ni copy from blog kak izah daut,blog izah muffin lover...
GEORGE TOWN: A woman who bought a tray of eggs in Pulau Tikus had a shock when she found them to be “fake eggs”.
Consumers Association of Penang president S.M. Mohamed Idris said the housewife had brought the eggs to his office after finding something fishy when she tried to cook them.
“She told us that the eggs did not smell like real eggs and were tasteless. It was also of unusual shapes and larger than real eggs.
“The fake egg also had a rougher surface than the genuine one.
“When cracked, there was no sign of chalaza, the structure inside the egg that keeps the yolk in place.
“The fake egg white and yolk quickly mixed together, unlike that of real eggs,” Idris said.
He said after boiling the egg and cutting it open, the egg yolk appeared to be more “yellowish” than that of a normal egg.
Idris said an e-mail widely circulated among the public in Penang had claimed that fake eggs which were common in China, were full of chemicals and sold at lower prices.
Idris also said it would be very hard to tell the difference between fake eggs and genuine ones as both looked almost identical.
“Try to look out for the weird shapes,” he said, adding that his staff members had bought more eggs from the shop frequented by the woman and found them to be “fake”.
A tray of 30 real eggs costs around RM10.50. The fake eggs cost RM11.
Domestic Trade, Cooperatives and Consumerism enforcement chief M. Guna Selan said his office had not received any such complaint.
Tambahan yang saya jumpa macamana ornag negara tersebut buat TELUR TIRUAN ni. Of course menggunakan bahan kimia!!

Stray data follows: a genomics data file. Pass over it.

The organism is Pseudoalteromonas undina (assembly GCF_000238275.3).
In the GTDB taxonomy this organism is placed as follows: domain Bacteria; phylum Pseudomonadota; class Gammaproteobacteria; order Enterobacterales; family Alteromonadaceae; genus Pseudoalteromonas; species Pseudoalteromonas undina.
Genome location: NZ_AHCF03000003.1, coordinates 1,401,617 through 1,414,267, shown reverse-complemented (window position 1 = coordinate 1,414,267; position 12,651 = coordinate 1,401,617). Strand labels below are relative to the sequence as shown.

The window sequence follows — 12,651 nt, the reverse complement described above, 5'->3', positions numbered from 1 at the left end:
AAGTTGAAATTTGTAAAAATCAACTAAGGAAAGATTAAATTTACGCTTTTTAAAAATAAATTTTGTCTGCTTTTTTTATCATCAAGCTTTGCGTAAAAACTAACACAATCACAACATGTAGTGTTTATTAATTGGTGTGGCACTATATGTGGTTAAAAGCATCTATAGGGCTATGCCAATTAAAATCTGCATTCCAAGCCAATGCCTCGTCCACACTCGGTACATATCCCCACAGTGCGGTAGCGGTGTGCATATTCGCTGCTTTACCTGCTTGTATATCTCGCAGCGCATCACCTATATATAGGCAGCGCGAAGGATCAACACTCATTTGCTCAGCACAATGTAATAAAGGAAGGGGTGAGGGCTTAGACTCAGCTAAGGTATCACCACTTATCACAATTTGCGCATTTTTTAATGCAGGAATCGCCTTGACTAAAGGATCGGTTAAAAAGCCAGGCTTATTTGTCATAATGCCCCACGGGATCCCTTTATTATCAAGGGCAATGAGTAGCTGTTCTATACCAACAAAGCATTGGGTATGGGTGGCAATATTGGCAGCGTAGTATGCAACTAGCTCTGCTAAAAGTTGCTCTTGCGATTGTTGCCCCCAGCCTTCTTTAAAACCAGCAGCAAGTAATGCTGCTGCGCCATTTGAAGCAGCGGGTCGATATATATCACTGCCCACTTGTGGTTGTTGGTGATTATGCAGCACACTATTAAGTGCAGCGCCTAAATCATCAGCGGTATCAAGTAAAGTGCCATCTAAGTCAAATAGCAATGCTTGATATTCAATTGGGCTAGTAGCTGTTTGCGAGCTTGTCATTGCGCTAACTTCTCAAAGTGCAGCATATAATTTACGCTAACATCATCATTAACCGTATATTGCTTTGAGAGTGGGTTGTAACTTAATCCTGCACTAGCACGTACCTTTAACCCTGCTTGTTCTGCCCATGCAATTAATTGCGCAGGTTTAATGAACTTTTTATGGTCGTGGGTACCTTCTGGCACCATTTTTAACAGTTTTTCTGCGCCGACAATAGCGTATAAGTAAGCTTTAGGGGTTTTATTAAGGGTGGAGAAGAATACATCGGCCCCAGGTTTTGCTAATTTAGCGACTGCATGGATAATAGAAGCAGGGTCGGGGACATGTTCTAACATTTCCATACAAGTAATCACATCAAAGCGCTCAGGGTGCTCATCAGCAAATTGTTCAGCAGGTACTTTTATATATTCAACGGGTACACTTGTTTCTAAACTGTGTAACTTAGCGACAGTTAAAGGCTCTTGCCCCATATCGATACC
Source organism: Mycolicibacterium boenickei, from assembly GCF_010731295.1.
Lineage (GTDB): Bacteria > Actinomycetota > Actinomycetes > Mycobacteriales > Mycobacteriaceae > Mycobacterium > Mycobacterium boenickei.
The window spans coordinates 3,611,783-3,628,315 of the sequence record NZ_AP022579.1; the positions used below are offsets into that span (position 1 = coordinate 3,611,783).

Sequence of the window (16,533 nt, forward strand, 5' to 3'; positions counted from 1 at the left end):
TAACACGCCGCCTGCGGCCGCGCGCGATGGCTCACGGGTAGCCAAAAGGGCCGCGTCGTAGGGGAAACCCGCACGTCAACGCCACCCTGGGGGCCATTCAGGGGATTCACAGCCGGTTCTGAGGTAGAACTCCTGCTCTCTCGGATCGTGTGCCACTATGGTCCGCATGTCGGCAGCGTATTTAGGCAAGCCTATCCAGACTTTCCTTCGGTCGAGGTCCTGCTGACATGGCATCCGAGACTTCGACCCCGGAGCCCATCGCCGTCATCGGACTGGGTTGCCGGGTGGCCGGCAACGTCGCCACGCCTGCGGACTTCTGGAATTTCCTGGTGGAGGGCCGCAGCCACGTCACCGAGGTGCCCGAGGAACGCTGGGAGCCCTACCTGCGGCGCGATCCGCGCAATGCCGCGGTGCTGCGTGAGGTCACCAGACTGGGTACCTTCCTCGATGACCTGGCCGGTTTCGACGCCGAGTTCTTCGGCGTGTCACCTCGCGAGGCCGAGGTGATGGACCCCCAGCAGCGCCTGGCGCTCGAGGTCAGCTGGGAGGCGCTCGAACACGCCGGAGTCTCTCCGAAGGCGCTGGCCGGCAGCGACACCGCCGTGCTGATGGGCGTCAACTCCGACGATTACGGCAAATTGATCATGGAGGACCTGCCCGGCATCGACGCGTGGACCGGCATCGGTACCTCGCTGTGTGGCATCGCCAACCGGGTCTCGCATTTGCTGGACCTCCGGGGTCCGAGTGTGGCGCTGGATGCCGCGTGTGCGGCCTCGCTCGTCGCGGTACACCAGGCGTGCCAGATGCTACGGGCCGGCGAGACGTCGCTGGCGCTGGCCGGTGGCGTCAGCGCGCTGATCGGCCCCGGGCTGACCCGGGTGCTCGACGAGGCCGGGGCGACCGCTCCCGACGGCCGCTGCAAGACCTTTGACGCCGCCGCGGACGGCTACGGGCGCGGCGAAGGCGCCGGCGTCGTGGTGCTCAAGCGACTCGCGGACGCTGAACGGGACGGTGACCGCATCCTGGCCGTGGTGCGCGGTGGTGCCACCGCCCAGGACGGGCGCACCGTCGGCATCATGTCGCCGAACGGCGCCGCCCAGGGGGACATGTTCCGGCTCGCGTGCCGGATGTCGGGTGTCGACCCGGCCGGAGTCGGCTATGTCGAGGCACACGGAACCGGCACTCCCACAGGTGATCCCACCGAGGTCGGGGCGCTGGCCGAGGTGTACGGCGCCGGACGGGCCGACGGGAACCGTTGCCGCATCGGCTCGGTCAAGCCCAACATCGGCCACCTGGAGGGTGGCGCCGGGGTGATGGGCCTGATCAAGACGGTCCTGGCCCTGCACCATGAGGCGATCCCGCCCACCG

Beware u guys and gals!
During a recent raid on a wholesale centre in Guangzhou city, the capital of China 's Guangdong province, a large quantity of fake eggs was seized.
Their wholesale price is 0.15 yuan (S$0.03) each - half the price of a real egg.
Consumers have a hard time telling a genuine egg from a fake one. This is good news for unscrupulous entrepreneurs, who are even conducting three-day courses in the production of artificial eggs for less than S$150. A reporter with Hong Kong-based Chinese magazine East Week enrolled in one such course.
To create egg white, the instructor - a woman in her 20s - used assorted ingredients such as gelatin, an unknown powder, benzoic acid, coagulating material and even alum, which is normally used for industrial processes.
For egg yolk, some lemon-yellow colouring powder is mixed to a liquid and the concoction stirred. The liquid is then poured into a round-shaped plastic mould and mixed with so-called 'magic water', which contains calcium chloride.
This gives the 'yolk' a thin outer membrane, firming it up. The egg is then shaped with a mould. The shell is not forgotten. Paraffin wax and an unidentified white liquid are poured onto the fake egg, which is then left to dry.
The artificial egg can be fried sunny-side up or steamed. Although bubbles appear on the white of the egg, those who have tasted it say the fake stuff tastes very much like the real thing.
But experts warn of the danger of eating fake eggs. Not only do they not contain any nutrients, a Hong Kong Chinese University professor warned that long-term consumption of alum could cause dementia
To make the egg white, various ingredients, including a powder and alum, are mixed together.
The 'yolk' is shaped in the round mould. 'Magic water' containing calcium chloride is used.
Hardy shells are formed by pouring paraffin wax and a liquid onto the egg, which are then left to dry.
*tambah perlu berhati hati sebab sukar membezakan yang mana fake dan mana real one.